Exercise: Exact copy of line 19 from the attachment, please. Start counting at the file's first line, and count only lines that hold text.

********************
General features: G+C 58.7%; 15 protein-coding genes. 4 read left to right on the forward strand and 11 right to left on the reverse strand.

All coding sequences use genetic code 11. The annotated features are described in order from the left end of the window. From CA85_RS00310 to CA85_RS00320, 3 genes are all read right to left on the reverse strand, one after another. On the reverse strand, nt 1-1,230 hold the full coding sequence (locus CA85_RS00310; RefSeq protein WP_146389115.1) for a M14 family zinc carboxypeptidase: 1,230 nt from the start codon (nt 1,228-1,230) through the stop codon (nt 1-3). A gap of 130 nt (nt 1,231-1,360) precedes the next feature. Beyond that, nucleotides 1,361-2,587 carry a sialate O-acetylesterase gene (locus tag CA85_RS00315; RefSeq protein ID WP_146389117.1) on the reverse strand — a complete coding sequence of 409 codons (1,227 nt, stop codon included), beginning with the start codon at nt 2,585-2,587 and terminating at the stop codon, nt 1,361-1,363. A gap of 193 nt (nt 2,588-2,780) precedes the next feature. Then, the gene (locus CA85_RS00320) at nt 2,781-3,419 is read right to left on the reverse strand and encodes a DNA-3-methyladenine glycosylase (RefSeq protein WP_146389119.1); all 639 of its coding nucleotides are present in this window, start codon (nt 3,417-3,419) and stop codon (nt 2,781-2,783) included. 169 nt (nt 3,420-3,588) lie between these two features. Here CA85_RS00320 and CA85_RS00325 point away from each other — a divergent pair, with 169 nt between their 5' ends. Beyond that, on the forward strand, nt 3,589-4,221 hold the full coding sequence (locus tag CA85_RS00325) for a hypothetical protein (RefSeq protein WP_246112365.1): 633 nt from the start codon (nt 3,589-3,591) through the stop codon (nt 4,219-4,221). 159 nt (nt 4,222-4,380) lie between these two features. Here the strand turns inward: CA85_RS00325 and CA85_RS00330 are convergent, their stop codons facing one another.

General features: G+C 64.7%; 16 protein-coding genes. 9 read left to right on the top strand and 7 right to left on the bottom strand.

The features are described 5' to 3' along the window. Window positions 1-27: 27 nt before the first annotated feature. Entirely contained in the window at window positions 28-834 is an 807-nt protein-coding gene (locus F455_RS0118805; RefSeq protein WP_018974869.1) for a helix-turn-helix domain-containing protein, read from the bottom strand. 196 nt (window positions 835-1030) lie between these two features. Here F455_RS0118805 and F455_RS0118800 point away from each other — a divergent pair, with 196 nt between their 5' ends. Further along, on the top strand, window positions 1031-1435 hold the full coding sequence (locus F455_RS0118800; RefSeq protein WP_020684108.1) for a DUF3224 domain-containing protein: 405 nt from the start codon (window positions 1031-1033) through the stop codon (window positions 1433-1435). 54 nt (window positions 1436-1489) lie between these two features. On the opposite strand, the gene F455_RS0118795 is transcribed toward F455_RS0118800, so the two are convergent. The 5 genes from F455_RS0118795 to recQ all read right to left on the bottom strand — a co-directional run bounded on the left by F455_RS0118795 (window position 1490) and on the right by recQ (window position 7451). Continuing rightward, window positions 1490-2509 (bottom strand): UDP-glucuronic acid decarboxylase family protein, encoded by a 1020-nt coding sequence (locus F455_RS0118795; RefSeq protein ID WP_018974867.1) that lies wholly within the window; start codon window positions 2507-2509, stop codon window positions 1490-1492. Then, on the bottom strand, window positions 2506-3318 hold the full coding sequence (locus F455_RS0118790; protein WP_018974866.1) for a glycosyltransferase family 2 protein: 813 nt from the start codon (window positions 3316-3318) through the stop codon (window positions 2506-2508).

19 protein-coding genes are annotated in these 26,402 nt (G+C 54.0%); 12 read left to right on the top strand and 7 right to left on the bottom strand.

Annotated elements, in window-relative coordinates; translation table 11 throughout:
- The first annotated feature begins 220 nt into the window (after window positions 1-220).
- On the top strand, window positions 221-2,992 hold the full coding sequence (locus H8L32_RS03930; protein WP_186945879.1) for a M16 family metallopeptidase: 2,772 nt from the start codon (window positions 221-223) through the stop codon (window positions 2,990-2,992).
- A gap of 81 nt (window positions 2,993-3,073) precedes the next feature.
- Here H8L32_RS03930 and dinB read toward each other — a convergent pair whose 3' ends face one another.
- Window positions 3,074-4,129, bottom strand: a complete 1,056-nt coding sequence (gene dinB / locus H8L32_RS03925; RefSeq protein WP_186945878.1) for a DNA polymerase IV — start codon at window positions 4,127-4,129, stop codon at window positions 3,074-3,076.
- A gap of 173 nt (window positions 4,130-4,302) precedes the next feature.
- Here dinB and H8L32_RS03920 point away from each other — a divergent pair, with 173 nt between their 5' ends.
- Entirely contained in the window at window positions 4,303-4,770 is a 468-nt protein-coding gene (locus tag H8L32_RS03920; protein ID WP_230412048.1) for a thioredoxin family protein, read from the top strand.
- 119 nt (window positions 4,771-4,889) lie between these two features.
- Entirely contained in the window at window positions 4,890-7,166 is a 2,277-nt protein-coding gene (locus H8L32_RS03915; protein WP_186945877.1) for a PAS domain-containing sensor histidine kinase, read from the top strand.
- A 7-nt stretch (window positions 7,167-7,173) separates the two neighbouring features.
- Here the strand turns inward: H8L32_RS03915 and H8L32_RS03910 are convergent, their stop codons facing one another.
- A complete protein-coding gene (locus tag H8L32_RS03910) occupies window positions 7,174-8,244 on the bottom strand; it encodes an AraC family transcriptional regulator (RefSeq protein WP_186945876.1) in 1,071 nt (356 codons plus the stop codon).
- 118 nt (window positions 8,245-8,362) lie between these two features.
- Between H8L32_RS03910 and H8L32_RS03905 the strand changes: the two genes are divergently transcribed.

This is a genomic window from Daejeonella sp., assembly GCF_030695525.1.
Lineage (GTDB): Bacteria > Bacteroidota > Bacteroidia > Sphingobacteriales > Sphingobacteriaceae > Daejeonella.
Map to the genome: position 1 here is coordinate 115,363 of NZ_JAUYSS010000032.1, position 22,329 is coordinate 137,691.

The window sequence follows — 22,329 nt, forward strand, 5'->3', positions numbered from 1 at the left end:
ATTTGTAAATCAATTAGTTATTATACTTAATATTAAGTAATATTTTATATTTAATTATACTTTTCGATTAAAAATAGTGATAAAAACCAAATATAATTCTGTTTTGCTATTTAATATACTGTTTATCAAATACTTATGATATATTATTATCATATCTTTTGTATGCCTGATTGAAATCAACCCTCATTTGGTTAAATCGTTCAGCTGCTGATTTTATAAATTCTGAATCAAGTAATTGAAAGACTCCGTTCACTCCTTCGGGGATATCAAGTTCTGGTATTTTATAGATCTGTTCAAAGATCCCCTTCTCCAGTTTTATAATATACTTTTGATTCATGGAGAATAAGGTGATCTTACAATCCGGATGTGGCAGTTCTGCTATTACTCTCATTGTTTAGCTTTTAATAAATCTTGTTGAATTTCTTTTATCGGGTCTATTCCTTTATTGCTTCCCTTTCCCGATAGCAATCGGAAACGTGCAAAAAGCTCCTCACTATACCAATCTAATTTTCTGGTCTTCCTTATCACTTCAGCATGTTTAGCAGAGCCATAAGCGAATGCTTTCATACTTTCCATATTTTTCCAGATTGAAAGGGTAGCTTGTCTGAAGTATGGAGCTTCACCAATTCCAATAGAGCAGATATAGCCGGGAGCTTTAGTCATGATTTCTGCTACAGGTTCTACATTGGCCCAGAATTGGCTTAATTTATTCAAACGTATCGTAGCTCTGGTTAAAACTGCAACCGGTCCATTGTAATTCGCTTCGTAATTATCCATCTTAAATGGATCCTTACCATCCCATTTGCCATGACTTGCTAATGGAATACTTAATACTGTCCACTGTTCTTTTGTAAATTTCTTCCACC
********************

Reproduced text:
- A complete protein-coding gene (locus tag H8L32_RS03910) occupies window positions 7,174-8,244 on the bottom strand; it encodes an AraC family transcriptional regulator (RefSeq protein WP_186945876.1) in 1,071 nt (356 codons plus the stop codon).